Feeling free of the toughest rapids, we enjoyed a couple miles of classic Western Creeking. Switching leads in fast and pushy whitewater, frantically catching eddies, peering over our shoulders, back ferrying above slots and boofing drops. Abruptly interrupting our rhythm, the river once again disappeared between sheer canyon walls.

At first glance Brady and I knew we were portaging. Following two eight-foot slots 2/3 of the river poured onto a shelf of rock next to a logjam. Looking confident Dave decided to go for it. He cleaned the first two slots but they were river left and he had no angle to move river right. "Wham," echoed through the canyon as Dave pitoned off the shelf and splashed into the logjam. Keeping his wits and ditching his paddle, Dave miraculously pulled himself up and around the logs, then frantically yet skillfully hand-paddled into a nearby eddy. Fortunately a slightly sprained ankle and a lost paddle were the only damages.

We continued descending through whitewater with frazzled nerves. Suddenly the river stopped falling. As night fell we meandered the last 3 1/2-miles into New Fork Lake.

Thrilled and tired we reveled in completing another run. As we slowly paddled across the lake we talked about the places we'd traveled in search of new whitewater. It was amazing that such a classic was barely an hour from home. We began thinking of other creeks nearby to explore.

Not much new left to do Outside? It just takes a look around.

Aaron Pruzan July 1999
First Published in Paddler Magazine in May/June 2000

Photo of Dave Collins by Greg Von Doerste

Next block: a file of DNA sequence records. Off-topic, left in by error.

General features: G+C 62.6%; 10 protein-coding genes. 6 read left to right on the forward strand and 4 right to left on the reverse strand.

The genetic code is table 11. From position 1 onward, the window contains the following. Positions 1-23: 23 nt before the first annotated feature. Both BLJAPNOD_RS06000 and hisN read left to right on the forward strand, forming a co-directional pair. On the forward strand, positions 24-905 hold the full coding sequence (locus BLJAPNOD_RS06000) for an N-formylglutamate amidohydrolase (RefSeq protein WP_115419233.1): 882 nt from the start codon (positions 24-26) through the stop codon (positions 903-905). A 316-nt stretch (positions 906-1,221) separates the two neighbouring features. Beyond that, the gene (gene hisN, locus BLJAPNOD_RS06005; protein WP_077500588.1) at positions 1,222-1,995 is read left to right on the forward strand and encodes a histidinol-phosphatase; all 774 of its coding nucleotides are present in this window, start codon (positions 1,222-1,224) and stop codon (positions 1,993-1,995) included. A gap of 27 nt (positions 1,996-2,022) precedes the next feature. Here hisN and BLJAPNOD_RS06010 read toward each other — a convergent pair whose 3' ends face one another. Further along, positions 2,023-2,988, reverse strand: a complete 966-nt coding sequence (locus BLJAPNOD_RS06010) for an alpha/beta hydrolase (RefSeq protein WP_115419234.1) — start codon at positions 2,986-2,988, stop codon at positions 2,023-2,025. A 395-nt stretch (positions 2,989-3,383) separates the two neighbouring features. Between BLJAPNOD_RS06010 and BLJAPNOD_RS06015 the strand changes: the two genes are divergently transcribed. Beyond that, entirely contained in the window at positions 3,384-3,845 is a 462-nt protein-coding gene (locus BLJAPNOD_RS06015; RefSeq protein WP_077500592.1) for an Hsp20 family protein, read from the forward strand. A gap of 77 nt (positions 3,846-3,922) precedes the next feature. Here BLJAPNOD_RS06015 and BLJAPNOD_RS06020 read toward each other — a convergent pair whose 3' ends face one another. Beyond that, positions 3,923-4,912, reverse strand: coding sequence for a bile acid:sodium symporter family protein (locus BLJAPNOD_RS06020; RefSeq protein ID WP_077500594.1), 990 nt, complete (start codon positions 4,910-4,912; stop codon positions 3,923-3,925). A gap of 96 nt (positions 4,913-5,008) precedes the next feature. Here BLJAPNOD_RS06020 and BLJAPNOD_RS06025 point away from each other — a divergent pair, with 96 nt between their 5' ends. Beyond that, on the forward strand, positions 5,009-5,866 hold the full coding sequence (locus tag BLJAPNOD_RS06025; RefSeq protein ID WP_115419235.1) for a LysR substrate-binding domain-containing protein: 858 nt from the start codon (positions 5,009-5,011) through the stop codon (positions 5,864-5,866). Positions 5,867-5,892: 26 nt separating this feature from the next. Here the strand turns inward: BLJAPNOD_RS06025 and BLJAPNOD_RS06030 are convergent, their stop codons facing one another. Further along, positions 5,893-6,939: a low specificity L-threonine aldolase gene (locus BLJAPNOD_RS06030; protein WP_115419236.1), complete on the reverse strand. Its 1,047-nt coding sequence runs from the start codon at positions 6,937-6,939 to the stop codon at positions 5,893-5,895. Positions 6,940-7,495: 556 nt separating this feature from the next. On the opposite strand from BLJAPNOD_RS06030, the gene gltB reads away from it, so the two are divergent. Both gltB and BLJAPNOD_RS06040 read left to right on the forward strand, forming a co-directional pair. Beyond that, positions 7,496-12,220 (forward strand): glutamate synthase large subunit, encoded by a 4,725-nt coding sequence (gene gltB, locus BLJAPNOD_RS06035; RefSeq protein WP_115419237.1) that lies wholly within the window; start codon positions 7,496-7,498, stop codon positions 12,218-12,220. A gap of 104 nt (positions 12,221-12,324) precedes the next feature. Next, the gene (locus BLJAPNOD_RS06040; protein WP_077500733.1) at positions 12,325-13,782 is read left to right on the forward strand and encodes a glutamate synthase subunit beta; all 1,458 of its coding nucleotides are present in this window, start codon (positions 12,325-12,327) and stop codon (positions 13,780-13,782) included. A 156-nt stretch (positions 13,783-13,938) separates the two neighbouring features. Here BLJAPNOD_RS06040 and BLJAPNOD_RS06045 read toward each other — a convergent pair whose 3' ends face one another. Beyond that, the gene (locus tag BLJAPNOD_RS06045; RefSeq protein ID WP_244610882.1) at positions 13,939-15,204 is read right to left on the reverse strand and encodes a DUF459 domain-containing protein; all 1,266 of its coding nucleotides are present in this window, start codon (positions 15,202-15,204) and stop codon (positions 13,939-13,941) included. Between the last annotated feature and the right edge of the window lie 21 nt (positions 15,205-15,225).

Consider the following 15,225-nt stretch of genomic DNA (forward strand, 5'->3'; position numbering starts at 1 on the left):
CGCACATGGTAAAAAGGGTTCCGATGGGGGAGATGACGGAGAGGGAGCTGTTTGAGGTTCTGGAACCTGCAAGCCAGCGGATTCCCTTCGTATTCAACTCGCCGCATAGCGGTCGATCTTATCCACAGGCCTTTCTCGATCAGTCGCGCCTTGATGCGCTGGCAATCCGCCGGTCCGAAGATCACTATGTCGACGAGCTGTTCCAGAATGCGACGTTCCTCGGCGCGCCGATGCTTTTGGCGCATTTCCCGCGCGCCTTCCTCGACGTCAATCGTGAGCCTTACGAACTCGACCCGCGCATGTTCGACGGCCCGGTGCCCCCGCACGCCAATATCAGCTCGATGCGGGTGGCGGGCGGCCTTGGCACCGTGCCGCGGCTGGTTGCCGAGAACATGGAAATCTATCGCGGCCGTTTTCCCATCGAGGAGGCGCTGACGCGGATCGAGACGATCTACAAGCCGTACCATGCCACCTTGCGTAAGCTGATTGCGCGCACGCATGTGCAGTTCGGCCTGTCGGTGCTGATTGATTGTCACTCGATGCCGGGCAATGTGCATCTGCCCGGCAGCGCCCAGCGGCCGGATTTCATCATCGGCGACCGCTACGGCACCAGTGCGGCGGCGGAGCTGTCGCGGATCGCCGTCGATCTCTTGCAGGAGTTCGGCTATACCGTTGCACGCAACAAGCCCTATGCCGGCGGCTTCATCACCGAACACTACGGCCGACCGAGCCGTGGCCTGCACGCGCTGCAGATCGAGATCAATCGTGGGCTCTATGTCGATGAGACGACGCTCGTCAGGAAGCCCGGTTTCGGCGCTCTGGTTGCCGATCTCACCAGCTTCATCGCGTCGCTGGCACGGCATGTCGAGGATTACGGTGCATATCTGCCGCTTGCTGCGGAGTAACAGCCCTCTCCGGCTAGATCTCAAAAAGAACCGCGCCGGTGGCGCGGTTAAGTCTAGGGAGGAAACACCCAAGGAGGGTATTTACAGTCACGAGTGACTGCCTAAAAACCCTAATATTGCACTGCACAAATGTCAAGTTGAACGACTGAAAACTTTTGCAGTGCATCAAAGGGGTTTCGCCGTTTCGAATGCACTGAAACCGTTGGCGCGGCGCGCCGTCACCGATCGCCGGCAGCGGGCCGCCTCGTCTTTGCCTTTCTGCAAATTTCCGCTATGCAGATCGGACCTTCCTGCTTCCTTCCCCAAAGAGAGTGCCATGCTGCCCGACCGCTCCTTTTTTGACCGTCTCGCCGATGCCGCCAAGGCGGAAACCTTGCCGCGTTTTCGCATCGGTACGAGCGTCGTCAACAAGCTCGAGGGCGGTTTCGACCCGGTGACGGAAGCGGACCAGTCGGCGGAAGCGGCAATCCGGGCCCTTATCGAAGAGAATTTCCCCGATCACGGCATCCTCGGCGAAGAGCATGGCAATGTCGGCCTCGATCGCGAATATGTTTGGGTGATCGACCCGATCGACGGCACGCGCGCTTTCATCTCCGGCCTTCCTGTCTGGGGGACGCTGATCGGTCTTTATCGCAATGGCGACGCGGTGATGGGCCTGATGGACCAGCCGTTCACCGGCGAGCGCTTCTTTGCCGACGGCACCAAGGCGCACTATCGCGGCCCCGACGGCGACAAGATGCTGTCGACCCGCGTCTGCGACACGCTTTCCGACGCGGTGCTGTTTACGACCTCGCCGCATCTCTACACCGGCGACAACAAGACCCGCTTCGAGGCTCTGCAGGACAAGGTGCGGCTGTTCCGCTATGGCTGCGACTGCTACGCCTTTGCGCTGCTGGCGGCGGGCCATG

AP - Getting Steeper - Lower Mesa Falls

THE SHORTER THEY GOT THE STEEPER WE WENT

Jackson Hole is world famous for its great snow. But what happens to all that snow when it melts? It turns into whitewater also worthy of worldly repute. For years, river runners from near and far have enjoyed the classic whitewater of the mighty Snake River, the tumultuous Gros Ventre and the beauty of Bitch Creek to name a few. Throughout the sixties and seventies most kayakers were content with the annual thrill of riding the runoff down fun and familiar rapids. But several yearned for more, and as with most sports that involve dancing with gravity, it was improved technology that helped adventurers to push new boundaries.

Early river running kayaks were fiberglass. One word changed that – plastics. In the eighties molded plastic kayaks like the 11'6" Perception Dancer (most whitewater kayaks at the time were 12'-13') became popular and challenging difficult whitewater was a new game. Suddenly hitting a rock didn't mean a broken boat. Steeper rivers and creeks with wilder whitewater began to look good that before were not even considered. Local, "hair boaters" like Dave Pennington, Charlie Thomas and Oly Koehler began to probe the possibilities. This involved looking higher in the drainages like the Upper Stillwater or merely paddling what had only been portaged, i.e. the Bone Yard on the Teton River.

As kayaking entered the nineties designs began to radically change and technique improved to go with it. Dagger introduced a high performance plastic boat called the Freefall. It was super maneuverable at only 9'6" and an extraordinary boater named Gregg Goodyear moved to town and showed everyone in the region what the Freefall could do. With superior boat handling skills and the ability to see a clean line through rapids that appeared impossible, Gregg was truly ahead of his time. It was then that the exploration of the mostly untouched whitewater of the vast Wind River Range began in earnest and I was lucky to be along for the ride. Whether we were pin-balling down Blackrock Creek, howling through the subterranean waterways of Warm Springs Creek Canyon or sliding down the Upper Popo Agie, each spring the ante was upped, with steeper whitewater and more possibilities.